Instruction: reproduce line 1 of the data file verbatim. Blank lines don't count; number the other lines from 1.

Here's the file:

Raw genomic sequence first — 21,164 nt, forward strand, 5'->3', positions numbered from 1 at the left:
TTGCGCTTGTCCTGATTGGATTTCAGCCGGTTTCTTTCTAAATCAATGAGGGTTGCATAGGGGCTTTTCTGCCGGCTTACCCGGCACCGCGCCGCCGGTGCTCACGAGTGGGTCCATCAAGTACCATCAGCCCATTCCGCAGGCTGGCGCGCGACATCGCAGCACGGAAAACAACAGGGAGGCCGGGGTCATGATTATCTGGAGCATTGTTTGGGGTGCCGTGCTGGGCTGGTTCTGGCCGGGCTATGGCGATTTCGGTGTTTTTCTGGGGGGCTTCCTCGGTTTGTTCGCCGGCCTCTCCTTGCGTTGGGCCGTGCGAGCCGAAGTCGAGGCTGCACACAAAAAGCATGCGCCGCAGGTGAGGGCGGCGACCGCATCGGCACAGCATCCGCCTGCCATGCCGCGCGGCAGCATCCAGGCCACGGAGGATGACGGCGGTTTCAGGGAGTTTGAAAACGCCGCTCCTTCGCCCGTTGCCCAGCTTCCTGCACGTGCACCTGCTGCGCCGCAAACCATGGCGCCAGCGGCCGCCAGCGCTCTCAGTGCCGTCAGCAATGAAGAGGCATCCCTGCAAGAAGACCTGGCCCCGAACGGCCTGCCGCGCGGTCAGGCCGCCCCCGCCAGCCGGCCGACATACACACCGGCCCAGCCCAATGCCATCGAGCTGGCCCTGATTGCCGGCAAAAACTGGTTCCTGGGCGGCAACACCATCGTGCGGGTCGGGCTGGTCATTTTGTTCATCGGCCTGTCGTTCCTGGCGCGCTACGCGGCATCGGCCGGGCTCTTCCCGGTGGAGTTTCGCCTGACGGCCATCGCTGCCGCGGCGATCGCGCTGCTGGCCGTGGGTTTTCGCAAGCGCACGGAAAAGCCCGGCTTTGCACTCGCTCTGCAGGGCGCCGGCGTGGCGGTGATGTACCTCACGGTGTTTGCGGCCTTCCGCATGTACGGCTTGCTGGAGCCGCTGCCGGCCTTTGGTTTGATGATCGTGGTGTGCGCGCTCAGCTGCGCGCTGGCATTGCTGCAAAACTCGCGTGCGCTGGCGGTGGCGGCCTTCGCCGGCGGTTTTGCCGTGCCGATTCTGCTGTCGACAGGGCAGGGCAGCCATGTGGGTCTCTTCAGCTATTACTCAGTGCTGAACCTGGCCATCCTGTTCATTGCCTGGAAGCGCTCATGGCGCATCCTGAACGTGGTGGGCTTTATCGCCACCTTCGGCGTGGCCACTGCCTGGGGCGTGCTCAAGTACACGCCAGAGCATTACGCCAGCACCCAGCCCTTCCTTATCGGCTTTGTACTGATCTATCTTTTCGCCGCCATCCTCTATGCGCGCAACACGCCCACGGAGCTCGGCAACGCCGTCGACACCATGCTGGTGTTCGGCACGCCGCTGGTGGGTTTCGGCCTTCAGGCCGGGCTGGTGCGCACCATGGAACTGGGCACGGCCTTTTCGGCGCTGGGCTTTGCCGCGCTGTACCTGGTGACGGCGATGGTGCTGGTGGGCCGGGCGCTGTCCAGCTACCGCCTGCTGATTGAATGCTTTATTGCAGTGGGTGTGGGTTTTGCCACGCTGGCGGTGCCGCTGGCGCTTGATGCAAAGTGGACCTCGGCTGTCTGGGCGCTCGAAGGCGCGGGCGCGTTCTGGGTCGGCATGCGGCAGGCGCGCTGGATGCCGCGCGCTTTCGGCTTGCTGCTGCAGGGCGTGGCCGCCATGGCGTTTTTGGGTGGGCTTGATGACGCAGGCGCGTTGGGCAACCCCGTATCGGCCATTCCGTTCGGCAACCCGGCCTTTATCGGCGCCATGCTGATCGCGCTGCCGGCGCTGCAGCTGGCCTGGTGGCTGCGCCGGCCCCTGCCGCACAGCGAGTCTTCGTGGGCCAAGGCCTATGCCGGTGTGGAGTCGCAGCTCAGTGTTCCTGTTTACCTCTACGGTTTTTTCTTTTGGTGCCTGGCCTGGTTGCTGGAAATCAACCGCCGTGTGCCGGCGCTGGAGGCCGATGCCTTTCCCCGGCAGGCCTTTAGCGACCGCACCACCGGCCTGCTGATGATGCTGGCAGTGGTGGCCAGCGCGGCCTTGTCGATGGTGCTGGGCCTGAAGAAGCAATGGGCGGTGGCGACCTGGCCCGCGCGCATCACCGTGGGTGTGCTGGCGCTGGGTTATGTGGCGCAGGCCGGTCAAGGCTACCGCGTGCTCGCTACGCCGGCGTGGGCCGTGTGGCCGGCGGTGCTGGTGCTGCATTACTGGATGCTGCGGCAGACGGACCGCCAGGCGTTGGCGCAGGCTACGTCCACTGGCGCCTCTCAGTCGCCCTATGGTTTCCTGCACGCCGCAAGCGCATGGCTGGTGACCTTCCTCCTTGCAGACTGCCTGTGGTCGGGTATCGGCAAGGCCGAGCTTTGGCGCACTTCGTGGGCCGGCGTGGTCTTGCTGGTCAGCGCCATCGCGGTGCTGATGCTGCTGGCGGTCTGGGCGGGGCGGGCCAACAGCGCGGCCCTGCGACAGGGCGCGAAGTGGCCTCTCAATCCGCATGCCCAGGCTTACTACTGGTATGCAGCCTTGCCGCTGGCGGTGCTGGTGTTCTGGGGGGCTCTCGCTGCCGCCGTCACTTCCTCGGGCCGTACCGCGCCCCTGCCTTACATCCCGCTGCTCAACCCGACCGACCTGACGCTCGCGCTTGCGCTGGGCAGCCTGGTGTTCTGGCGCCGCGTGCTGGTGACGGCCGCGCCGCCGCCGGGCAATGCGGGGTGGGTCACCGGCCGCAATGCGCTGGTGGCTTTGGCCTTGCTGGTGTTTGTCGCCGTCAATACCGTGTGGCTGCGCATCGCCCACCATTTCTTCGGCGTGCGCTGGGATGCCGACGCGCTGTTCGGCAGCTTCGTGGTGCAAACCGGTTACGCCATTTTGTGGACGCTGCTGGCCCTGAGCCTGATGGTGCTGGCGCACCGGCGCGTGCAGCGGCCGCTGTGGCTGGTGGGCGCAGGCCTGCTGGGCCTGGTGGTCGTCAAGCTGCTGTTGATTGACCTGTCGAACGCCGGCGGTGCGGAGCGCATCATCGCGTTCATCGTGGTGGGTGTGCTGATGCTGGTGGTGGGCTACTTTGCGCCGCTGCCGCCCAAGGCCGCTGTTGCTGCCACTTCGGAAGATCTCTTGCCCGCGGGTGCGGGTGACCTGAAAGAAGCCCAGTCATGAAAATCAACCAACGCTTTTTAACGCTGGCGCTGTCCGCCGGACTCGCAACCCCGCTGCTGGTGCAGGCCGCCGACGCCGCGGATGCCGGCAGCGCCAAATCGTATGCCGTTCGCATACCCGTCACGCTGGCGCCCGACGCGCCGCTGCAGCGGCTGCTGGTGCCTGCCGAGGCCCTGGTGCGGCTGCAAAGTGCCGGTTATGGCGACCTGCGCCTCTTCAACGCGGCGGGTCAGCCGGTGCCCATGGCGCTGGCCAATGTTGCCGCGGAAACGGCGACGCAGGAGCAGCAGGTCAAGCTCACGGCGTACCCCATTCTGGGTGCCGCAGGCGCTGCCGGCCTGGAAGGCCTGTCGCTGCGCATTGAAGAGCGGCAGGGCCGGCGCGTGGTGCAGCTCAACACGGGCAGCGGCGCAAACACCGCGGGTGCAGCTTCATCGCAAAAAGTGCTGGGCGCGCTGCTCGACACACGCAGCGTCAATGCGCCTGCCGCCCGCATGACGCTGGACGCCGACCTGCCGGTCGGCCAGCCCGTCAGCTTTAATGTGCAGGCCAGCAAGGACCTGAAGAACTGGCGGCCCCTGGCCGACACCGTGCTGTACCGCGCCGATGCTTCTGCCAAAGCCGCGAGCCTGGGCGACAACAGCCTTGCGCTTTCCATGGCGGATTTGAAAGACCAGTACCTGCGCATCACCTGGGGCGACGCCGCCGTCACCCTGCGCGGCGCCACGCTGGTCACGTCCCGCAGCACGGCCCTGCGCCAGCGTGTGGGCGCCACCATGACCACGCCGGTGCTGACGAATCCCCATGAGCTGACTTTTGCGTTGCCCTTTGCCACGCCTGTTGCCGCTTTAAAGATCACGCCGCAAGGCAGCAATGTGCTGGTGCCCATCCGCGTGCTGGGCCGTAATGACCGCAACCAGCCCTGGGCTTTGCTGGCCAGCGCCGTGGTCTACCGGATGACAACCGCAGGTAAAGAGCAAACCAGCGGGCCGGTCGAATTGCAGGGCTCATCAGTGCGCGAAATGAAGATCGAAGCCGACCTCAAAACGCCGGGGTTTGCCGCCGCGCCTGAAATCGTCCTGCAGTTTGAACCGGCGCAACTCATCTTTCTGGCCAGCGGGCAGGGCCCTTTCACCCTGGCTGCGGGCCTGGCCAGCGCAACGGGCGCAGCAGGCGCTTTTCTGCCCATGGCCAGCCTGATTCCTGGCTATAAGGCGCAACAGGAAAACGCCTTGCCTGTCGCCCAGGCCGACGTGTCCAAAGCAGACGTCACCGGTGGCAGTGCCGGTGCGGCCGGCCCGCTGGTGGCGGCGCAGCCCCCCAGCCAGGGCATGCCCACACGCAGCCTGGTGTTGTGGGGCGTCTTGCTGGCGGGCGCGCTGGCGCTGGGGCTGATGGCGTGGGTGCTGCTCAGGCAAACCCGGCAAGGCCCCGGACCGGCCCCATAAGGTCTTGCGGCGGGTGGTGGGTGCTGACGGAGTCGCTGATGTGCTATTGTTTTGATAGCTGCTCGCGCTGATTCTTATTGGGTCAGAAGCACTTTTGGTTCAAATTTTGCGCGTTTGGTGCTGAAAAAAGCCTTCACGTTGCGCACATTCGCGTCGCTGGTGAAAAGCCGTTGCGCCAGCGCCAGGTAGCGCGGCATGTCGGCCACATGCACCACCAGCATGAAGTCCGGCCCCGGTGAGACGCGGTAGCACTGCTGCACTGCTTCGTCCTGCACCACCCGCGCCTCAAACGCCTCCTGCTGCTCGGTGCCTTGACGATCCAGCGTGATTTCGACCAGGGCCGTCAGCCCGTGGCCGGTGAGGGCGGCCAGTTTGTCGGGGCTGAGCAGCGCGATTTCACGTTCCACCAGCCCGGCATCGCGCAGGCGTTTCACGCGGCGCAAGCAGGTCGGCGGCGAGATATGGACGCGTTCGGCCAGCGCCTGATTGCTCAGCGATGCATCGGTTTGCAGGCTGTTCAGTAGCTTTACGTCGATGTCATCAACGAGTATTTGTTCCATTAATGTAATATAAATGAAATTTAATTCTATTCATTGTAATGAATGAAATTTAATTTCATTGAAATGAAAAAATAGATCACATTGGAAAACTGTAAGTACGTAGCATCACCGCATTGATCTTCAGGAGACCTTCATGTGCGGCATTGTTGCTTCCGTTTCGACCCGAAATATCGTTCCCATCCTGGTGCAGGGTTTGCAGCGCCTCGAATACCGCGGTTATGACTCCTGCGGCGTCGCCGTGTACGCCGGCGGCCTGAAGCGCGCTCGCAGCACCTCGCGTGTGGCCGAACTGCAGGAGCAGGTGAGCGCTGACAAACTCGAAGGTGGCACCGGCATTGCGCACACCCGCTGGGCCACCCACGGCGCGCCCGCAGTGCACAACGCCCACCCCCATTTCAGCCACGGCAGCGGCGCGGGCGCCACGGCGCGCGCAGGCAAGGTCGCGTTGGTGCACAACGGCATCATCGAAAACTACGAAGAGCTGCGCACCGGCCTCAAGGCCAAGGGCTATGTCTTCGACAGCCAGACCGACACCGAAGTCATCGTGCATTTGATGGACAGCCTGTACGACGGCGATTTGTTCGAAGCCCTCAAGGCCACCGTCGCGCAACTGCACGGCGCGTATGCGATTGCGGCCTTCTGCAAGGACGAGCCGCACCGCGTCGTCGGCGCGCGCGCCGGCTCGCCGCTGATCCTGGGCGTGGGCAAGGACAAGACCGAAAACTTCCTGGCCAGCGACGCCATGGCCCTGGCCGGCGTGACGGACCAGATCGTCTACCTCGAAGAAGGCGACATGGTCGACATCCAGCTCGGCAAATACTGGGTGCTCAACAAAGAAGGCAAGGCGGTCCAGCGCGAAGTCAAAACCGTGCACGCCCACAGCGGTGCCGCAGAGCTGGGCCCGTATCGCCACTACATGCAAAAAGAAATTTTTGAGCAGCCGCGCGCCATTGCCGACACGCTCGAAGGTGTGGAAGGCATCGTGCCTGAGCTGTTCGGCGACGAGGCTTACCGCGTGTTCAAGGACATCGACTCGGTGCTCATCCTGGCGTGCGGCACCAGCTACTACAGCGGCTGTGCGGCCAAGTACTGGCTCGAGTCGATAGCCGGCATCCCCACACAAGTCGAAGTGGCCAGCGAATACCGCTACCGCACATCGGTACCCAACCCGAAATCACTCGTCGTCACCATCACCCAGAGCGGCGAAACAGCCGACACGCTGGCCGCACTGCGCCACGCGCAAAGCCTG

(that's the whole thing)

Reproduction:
Raw genomic sequence first — 21,164 nt, forward strand, 5'->3', positions numbered from 1 at the left: